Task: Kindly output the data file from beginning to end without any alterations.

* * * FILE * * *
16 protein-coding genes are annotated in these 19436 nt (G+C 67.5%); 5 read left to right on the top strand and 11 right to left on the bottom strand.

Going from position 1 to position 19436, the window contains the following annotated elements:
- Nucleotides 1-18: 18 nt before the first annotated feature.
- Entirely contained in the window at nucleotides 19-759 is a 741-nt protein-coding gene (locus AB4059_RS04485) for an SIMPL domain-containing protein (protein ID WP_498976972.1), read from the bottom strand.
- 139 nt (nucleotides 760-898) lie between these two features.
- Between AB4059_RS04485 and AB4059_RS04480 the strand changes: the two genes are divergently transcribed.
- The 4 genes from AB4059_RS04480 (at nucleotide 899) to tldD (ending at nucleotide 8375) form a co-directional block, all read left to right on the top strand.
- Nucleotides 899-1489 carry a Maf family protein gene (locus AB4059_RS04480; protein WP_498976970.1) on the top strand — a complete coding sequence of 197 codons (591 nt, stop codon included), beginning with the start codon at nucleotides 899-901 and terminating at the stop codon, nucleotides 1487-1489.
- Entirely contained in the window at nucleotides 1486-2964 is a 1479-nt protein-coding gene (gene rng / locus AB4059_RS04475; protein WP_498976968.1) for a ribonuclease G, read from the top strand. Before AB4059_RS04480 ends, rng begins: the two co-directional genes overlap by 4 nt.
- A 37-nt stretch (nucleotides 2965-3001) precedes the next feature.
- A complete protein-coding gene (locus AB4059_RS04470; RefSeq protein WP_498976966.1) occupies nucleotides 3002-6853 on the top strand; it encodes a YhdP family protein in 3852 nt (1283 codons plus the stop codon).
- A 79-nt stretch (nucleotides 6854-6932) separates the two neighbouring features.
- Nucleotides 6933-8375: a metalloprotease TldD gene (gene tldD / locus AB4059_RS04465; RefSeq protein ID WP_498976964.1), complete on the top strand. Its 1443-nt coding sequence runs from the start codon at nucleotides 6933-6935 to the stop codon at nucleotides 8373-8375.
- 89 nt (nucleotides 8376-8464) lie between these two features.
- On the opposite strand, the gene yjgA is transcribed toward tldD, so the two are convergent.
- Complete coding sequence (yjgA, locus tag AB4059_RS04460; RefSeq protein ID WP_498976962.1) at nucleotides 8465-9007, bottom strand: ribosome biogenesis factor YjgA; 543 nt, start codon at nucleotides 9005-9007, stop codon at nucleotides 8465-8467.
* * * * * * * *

16 protein-coding genes are annotated in these 19436 nt (G+C 67.5%); 5 read left to right on the top strand and 11 right to left on the bottom strand.

Going from position 1 to position 19436, the window contains the following annotated elements:
- Nucleotides 1-18: 18 nt before the first annotated feature.
- Entirely contained in the window at nucleotides 19-759 is a 741-nt protein-coding gene (locus AB4059_RS04485) for an SIMPL domain-containing protein (protein ID WP_498976972.1), read from the bottom strand.
- 139 nt (nucleotides 760-898) lie between these two features.
- Between AB4059_RS04485 and AB4059_RS04480 the strand changes: the two genes are divergently transcribed.
- The 4 genes from AB4059_RS04480 (at nucleotide 899) to tldD (ending at nucleotide 8375) form a co-directional block, all read left to right on the top strand.
- Nucleotides 899-1489 carry a Maf family protein gene (locus AB4059_RS04480; protein WP_498976970.1) on the top strand — a complete coding sequence of 197 codons (591 nt, stop codon included), beginning with the start codon at nucleotides 899-901 and terminating at the stop codon, nucleotides 1487-1489.
- Entirely contained in the window at nucleotides 1486-2964 is a 1479-nt protein-coding gene (gene rng / locus AB4059_RS04475; protein WP_498976968.1) for a ribonuclease G, read from the top strand. Before AB4059_RS04480 ends, rng begins: the two co-directional genes overlap by 4 nt.
- A 37-nt stretch (nucleotides 2965-3001) precedes the next feature.
- A complete protein-coding gene (locus AB4059_RS04470; RefSeq protein WP_498976966.1) occupies nucleotides 3002-6853 on the top strand; it encodes a YhdP family protein in 3852 nt (1283 codons plus the stop codon).
- A 79-nt stretch (nucleotides 6854-6932) separates the two neighbouring features.
- Nucleotides 6933-8375: a metalloprotease TldD gene (gene tldD / locus AB4059_RS04465; RefSeq protein ID WP_498976964.1), complete on the top strand. Its 1443-nt coding sequence runs from the start codon at nucleotides 6933-6935 to the stop codon at nucleotides 8373-8375.
- 89 nt (nucleotides 8376-8464) lie between these two features.
- On the opposite strand, the gene yjgA is transcribed toward tldD, so the two are convergent.
- Complete coding sequence (yjgA, locus tag AB4059_RS04460; RefSeq protein ID WP_498976962.1) at nucleotides 8465-9007, bottom strand: ribosome biogenesis factor YjgA; 543 nt, start codon at nucleotides 9005-9007, stop codon at nucleotides 8465-8467.